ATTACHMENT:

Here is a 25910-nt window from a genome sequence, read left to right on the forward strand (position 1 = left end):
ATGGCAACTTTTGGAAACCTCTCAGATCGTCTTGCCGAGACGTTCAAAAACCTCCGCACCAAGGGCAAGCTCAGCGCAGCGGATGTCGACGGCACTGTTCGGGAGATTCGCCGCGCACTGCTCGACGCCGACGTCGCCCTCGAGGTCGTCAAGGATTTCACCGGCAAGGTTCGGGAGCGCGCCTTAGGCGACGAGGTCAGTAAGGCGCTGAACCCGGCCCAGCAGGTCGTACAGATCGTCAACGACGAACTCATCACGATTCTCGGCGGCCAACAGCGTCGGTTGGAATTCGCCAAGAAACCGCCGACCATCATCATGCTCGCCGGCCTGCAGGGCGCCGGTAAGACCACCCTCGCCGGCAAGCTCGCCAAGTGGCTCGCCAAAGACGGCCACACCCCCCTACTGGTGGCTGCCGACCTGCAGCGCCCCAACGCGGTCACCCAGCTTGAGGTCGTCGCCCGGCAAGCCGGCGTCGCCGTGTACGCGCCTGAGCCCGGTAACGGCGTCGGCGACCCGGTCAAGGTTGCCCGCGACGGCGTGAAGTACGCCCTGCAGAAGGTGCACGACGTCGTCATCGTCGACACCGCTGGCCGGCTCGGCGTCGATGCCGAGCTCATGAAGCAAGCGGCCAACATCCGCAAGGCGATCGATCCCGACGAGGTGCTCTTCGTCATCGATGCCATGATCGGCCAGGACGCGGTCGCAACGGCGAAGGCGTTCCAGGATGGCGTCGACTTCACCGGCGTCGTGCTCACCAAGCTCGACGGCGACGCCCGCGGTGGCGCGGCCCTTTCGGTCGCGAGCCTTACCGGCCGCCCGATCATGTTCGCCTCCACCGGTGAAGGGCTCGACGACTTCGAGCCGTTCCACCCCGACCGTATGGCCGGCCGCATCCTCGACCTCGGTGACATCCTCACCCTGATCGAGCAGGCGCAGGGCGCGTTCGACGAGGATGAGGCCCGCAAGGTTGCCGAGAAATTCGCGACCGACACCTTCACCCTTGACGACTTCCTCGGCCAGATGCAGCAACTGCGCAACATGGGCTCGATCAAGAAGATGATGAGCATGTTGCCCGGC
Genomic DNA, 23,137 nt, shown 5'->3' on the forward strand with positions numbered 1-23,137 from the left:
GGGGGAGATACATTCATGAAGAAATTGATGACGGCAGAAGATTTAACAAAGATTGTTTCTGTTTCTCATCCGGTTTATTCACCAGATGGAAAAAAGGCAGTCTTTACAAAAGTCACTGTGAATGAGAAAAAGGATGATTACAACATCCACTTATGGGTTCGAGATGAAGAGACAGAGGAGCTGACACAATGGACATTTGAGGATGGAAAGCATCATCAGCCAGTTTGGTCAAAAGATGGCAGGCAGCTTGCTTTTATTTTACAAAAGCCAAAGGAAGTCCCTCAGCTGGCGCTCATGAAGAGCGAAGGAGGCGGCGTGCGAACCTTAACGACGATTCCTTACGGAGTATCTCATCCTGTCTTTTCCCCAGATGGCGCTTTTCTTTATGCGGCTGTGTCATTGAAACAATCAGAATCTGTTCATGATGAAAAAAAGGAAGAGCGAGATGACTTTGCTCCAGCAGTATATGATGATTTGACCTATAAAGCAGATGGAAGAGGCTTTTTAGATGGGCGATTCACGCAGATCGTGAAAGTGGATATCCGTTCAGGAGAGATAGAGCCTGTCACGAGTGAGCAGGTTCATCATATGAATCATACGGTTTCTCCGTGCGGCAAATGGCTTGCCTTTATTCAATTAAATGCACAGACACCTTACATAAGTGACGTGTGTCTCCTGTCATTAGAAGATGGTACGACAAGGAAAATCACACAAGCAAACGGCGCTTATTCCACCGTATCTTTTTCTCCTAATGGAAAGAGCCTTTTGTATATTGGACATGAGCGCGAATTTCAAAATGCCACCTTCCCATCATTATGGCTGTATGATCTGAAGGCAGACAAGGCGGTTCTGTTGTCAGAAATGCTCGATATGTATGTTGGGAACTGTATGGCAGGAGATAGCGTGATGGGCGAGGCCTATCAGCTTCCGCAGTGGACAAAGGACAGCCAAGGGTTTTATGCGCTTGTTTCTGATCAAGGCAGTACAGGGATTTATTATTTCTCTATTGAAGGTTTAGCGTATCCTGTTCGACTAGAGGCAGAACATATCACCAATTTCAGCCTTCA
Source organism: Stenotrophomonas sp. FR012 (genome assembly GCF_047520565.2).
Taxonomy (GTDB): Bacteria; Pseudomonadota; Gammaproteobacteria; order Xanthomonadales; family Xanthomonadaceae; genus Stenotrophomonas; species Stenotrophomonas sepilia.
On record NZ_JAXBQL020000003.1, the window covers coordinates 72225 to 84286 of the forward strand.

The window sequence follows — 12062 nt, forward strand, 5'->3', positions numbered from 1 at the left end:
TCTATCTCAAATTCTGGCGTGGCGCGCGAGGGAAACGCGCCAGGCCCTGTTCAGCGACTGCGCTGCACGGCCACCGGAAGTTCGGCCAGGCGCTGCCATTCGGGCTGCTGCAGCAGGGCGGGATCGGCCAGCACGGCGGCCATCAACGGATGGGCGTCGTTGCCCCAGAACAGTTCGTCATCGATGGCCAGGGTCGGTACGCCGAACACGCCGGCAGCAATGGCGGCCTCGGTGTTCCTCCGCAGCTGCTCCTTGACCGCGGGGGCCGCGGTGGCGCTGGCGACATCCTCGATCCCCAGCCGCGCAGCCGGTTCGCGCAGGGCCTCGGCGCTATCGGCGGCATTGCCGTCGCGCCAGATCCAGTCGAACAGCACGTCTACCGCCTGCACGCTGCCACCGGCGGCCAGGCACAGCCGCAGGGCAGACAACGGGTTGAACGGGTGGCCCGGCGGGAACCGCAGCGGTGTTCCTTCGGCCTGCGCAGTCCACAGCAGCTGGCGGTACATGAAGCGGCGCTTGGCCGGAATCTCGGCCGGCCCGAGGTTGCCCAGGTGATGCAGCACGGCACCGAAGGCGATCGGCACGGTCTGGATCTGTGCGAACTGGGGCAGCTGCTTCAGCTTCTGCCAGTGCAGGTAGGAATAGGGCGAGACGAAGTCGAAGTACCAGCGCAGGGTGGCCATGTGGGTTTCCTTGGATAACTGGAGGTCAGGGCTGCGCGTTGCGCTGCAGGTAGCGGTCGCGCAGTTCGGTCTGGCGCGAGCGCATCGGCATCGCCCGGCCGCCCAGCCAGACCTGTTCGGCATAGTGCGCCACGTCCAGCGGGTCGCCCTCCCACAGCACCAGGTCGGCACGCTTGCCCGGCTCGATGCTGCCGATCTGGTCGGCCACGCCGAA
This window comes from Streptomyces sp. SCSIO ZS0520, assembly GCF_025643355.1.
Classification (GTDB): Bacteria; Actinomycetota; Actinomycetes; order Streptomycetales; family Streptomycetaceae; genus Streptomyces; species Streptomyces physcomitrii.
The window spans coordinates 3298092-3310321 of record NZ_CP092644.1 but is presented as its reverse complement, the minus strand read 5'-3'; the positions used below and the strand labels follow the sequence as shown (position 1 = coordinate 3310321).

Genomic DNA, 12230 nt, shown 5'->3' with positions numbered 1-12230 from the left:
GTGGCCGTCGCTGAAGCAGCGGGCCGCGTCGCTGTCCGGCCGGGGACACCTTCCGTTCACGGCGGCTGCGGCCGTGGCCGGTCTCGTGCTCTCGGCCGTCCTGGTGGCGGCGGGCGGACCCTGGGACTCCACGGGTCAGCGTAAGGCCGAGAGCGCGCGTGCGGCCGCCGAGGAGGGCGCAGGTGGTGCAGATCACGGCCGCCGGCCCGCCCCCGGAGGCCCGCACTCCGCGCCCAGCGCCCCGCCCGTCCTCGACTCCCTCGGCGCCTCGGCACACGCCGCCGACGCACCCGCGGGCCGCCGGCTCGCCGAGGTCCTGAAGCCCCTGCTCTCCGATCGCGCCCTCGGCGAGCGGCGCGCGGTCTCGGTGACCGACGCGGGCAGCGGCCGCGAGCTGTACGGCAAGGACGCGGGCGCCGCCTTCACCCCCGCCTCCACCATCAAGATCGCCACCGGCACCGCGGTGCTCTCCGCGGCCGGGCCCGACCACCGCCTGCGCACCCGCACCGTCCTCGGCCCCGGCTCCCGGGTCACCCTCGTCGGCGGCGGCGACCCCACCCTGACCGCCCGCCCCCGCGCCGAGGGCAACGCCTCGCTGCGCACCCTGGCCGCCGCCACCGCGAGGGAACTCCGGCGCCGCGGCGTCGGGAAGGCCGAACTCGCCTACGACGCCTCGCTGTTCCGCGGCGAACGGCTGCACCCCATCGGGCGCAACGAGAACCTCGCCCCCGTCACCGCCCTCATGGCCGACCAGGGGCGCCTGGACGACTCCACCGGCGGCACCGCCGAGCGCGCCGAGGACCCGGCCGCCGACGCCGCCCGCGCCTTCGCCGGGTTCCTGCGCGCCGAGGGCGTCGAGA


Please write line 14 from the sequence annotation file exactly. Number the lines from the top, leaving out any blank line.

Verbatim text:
GTGGCCGTCGCTGAAGCAGCGGGCCGCGTCGCTGTCCGGCCGGGGACACCTTCCGTTCACGGCGGCTGCGGCCGTGGCCGGTCTCGTGCTCTCGGCCGTCCTGGTGGCGGCGGGCGGACCCTGGGACTCCACGGGTCAGCGTAAGGCCGAGAGCGCGCGTGCGGCCGCCGAGGAGGGCGCAGGTGGTGCAGATCACGGCCGCCGGCCCGCCCCCGGAGGCCCGCACTCCGCGCCCAGCGCCCCGCCCGTCCTCGACTCCCTCGGCGCCTCGGCACACGCCGCCGACGCACCCGCGGGCCGCCGGCTCGCCGAGGTCCTGAAGCCCCTGCTCTCCGATCGCGCCCTCGGCGAGCGGCGCGCGGTCTCGGTGACCGACGCGGGCAGCGGCCGCGAGCTGTACGGCAAGGACGCGGGCGCCGCCTTCACCCCCGCCTCCACCATCAAGATCGCCACCGGCACCGCGGTGCTCTCCGCGGCCGGGCCCGACCACCGCCTGCGCACCCGCACCGTCCTCGGCCCCGGCTCCCGGGTCACCCTCGTCGGCGGCGGCGACCCCACCCTGACCGCCCGCCCCCGCGCCGAGGGCAACGCCTCGCTGCGCACCCTGGCCGCCGCCACCGCGAGGGAACTCCGGCGCCGCGGCGTCGGGAAGGCCGAACTCGCCTACGACGCCTCGCTGTTCCGCGGCGAACGGCTGCACCCCATCGGGCGCAACGAGAACCTCGCCCCCGTCACCGCCCTCATGGCCGACCAGGGGCGCCTGGACGACTCCACCGGCGGCACCGCCGAGCGCGCCGAGGACCCGGCCGCCGACGCCGCCCGCGCCTTCGCCGGGTTCCTGCGCGCCGAGGGCGTCGAGA